No one really owns the terno, no one person, definitely not Imelda, contrary to what Bb. Pilipinas-Universe Maxine Medina said when she represented the Philippines in the Miss Universe pageant in 2017.
But trust Imelda to own what she doesn’t. She was clever to have used it as her official dress as first lady, as her signature look, as her fashion statement, and while she traipsed around the world trying to impress everybody, she was clever to have worn it as a symbol of her desire to be on equal footing with the European royals, the monarchs of the Middle East, the political elites and the celebrities of North America, the rulers of Asia. Love her or hate her, but she did turn heads and take wing, like a butterfly in the room.
So did those women in the old black-and-whites, unearthed by Ternocon artistic director Gino Gonzales from as far back as 1910, all those photos creased and yellowed by time, from eras in which the Filipina was Maria Clara, as untouchable, maybe as incorruptible, as some purists would keep the terno, if they could have their way, like a sacred garment encased in glass in the museum of our stale memories.
“The top of the sleeves should not reach the chin,” so lament the purists. “The bottoms should not go beyond the elbow. And teacup-sized terno sleeves are a no-no.”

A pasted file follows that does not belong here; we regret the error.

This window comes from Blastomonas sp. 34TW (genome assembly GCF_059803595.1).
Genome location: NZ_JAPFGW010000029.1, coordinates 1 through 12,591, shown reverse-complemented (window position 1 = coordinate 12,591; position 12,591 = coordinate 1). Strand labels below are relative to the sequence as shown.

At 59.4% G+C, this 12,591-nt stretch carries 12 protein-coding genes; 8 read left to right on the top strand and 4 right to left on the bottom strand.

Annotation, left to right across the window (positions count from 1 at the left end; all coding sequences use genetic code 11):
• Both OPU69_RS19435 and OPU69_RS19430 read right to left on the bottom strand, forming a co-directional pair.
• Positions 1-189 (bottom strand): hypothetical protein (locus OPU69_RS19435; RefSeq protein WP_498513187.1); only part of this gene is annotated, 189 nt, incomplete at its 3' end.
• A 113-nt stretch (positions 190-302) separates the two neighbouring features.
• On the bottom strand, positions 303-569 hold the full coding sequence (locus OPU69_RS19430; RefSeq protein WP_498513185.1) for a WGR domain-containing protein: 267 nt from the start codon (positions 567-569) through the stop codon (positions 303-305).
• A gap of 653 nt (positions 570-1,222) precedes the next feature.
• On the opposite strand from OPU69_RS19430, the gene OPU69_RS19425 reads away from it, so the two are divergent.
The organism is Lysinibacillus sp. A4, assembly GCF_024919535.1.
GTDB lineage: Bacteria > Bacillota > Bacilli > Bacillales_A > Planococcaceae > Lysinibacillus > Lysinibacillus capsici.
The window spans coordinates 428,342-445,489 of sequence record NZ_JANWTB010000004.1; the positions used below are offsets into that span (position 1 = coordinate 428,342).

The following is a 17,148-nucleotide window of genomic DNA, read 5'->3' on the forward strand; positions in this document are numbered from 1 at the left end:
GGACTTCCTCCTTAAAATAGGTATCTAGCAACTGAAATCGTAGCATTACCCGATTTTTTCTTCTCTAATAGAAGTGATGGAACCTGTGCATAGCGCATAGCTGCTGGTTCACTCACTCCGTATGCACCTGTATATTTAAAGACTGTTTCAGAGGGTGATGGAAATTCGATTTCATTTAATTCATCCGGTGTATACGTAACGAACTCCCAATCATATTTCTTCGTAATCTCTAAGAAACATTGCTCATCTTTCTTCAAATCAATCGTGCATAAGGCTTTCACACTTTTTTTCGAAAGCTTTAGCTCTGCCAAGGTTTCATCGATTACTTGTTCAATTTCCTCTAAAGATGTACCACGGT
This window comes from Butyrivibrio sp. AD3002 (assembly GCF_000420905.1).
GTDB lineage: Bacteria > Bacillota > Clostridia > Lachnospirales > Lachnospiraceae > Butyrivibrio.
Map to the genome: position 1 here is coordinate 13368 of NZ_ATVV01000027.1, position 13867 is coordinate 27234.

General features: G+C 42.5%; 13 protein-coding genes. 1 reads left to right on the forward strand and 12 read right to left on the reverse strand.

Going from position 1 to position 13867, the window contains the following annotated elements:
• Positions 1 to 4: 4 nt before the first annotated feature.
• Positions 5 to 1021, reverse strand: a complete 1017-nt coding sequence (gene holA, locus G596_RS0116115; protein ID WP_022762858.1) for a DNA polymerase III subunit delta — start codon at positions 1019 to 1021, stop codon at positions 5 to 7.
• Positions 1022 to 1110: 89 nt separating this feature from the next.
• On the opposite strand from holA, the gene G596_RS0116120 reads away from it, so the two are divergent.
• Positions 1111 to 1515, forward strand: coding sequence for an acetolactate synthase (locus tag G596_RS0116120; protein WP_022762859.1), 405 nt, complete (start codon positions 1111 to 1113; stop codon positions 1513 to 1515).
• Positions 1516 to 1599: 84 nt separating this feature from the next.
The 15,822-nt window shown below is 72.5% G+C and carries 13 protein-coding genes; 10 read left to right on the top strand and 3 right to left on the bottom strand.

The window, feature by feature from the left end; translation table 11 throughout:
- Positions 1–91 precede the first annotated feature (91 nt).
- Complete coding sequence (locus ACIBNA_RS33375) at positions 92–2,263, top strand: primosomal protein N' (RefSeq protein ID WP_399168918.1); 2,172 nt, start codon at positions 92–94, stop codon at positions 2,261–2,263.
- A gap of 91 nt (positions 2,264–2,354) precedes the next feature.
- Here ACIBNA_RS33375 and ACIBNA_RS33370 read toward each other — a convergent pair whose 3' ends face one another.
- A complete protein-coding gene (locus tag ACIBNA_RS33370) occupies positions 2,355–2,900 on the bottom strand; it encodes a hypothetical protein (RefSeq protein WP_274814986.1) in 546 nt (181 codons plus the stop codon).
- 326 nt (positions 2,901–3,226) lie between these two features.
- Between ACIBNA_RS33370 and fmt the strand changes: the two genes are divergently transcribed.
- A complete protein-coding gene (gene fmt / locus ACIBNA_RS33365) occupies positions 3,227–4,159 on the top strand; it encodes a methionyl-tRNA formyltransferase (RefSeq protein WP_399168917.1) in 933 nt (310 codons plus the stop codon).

That’s fine. There are ternos. And there are dresses or tops that are terno-inspired. And then there are those that are no more than a suggestion of a terno. To me, at least, all are a celebration of the terno, a revival of the terno, an acknowledgment of the undying appeal of such a beautiful piece of clothing. It’s a kid chancing upon a baul of her lola’s party clothes and trying to see how she can wear them to a club or to brunch with friends or—to borrow a viral commotion the year before the pandemic that Heart Evangelista stirred like a flutter of butterfly wings causing a typhoon halfway around the world—to the grocery to buy corned beef.
So yes play with the terno, play it up, jazz it up, have fun in it. It’s not a religious vestment, so we can even joke about it. What’s important is to keep it alive and to keep people interested and, more important, to explore its many possibilities.